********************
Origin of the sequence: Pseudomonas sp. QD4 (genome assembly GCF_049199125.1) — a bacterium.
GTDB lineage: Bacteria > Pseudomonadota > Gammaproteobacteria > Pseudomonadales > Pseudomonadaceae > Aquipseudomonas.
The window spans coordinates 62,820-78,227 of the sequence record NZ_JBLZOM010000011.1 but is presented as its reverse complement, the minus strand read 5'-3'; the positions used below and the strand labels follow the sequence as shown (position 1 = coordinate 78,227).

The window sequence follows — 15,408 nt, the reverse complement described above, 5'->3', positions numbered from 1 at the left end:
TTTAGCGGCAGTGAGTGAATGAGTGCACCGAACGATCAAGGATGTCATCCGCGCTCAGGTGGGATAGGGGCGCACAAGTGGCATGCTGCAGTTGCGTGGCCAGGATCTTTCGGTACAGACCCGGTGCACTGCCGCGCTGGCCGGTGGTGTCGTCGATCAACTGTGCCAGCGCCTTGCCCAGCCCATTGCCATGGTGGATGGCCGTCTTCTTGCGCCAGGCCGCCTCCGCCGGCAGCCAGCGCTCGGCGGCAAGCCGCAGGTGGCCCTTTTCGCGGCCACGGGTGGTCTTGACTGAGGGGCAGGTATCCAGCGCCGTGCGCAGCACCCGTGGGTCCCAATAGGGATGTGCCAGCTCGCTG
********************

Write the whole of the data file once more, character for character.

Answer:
Origin of the sequence: Pseudomonas sp. QD4 (genome assembly GCF_049199125.1) — a bacterium.
GTDB lineage: Bacteria > Pseudomonadota > Gammaproteobacteria > Pseudomonadales > Pseudomonadaceae > Aquipseudomonas.
The window spans coordinates 62,820-78,227 of the sequence record NZ_JBLZOM010000011.1 but is presented as its reverse complement, the minus strand read 5'-3'; the positions used below and the strand labels follow the sequence as shown (position 1 = coordinate 78,227).

The window sequence follows — 15,408 nt, the reverse complement described above, 5'->3', positions numbered from 1 at the left end:
TTTAGCGGCAGTGAGTGAATGAGTGCACCGAACGATCAAGGATGTCATCCGCGCTCAGGTGGGATAGGGGCGCACAAGTGGCATGCTGCAGTTGCGTGGCCAGGATCTTTCGGTACAGACCCGGTGCACTGCCGCGCTGGCCGGTGGTGTCGTCGATCAACTGTGCCAGCGCCTTGCCCAGCCCATTGCCATGGTGGATGGCCGTCTTCTTGCGCCAGGCCGCCTCCGCCGGCAGCCAGCGCTCGGCGGCAAGCCGCAGGTGGCCCTTTTCGCGGCCACGGGTGGTCTTGACTGAGGGGCAGGTATCCAGCGCCGTGCGCAGCACCCGTGGGTCCCAATAGGGATGTGCCAGCTCGCTG